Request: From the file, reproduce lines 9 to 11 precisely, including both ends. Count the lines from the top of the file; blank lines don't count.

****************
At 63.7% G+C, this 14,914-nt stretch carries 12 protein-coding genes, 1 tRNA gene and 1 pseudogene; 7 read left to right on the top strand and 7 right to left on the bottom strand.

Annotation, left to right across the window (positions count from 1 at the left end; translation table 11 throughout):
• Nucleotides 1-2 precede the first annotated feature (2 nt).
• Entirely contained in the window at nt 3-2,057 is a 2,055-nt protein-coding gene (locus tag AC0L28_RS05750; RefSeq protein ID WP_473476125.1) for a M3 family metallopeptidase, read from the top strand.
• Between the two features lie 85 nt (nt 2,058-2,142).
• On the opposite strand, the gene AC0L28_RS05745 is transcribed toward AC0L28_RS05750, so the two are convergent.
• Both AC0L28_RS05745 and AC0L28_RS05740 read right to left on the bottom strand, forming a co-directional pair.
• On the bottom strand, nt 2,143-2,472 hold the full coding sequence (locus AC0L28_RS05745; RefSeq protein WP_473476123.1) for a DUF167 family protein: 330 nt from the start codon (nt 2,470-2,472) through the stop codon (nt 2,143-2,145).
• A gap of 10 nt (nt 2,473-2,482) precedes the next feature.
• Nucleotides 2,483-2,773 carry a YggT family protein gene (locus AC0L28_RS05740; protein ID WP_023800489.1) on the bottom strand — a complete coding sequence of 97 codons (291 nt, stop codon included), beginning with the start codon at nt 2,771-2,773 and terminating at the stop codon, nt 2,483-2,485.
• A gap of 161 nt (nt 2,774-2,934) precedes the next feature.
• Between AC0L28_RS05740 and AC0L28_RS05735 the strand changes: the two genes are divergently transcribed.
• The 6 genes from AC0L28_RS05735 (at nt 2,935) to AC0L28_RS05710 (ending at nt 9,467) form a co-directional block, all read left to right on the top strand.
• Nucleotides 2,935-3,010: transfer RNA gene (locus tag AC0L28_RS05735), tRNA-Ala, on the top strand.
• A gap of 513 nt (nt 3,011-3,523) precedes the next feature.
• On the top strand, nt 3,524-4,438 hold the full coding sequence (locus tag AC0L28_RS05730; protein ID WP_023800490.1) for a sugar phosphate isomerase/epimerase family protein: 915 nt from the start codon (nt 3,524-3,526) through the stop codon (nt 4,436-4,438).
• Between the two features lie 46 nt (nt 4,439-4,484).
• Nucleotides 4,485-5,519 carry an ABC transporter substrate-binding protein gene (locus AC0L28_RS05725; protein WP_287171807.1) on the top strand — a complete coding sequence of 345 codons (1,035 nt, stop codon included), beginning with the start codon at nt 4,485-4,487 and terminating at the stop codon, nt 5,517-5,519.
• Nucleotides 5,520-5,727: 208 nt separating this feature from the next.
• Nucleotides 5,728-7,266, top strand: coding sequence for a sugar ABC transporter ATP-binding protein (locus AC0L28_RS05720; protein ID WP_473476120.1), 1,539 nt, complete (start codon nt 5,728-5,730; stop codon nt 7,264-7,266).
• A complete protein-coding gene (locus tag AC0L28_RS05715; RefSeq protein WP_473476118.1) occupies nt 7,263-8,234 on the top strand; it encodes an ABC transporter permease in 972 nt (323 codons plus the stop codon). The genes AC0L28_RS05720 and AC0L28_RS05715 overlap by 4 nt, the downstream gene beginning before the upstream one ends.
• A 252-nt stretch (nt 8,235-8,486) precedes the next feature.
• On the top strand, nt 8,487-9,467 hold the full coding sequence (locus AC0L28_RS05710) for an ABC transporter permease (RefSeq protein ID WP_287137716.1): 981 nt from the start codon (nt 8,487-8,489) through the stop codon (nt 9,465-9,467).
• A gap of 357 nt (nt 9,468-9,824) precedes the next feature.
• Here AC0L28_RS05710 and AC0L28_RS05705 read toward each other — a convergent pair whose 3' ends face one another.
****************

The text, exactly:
• A gap of 10 nt (nt 2,473-2,482) precedes the next feature.
• Nucleotides 2,483-2,773 carry a YggT family protein gene (locus AC0L28_RS05740; protein ID WP_023800489.1) on the bottom strand — a complete coding sequence of 97 codons (291 nt, stop codon included), beginning with the start codon at nt 2,771-2,773 and terminating at the stop codon, nt 2,483-2,485.
• A gap of 161 nt (nt 2,774-2,934) precedes the next feature.